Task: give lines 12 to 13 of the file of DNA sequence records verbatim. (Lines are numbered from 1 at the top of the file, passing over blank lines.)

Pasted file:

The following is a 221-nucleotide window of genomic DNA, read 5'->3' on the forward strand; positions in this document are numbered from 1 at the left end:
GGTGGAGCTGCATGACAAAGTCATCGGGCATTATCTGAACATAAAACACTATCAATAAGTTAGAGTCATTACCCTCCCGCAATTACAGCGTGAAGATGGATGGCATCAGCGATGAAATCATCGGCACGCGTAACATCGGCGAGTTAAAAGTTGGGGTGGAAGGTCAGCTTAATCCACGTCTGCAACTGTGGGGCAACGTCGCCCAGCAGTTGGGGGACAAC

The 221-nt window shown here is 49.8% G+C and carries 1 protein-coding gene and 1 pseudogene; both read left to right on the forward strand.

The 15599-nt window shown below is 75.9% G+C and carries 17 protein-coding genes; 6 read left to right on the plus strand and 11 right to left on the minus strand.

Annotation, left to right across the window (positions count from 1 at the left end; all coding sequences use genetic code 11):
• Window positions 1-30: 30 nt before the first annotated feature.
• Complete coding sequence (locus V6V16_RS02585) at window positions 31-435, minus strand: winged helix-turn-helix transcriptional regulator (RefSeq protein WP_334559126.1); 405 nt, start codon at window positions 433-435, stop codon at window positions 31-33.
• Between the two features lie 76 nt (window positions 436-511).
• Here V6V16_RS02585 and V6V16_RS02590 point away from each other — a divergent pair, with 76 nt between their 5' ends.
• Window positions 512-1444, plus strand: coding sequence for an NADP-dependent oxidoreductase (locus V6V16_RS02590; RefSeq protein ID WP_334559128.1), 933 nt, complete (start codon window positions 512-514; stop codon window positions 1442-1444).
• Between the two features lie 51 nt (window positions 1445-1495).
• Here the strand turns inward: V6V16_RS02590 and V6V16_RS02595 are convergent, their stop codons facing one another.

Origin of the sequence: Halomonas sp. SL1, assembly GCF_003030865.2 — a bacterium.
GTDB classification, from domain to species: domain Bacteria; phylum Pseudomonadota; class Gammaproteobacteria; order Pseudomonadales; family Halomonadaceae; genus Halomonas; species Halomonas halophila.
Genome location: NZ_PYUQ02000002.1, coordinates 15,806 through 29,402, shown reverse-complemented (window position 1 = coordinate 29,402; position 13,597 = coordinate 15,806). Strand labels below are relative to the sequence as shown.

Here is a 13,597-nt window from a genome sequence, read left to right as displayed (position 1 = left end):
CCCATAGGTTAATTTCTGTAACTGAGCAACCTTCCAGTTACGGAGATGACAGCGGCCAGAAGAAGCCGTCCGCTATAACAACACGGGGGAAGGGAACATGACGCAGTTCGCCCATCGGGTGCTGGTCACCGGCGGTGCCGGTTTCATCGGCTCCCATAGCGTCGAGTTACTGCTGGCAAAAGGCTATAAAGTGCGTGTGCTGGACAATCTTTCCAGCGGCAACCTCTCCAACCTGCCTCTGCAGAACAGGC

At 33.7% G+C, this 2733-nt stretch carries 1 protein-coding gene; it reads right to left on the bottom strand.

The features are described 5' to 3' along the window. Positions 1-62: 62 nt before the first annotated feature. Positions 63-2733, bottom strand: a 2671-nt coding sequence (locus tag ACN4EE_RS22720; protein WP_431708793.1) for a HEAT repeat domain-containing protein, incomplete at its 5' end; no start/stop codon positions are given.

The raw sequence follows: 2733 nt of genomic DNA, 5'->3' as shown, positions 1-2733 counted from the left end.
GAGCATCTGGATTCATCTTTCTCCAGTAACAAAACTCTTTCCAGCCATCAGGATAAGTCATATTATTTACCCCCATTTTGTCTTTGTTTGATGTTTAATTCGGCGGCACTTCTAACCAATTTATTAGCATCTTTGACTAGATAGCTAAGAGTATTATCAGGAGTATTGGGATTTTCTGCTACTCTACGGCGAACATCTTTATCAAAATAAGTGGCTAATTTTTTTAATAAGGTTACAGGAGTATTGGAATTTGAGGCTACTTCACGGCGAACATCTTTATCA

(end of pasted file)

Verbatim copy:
• Here the strand turns inward: V6V16_RS02590 and V6V16_RS02595 are convergent, their stop codons facing one another.

Origin of the sequence: Halomonas sp. SL1, assembly GCF_003030865.2 — a bacterium.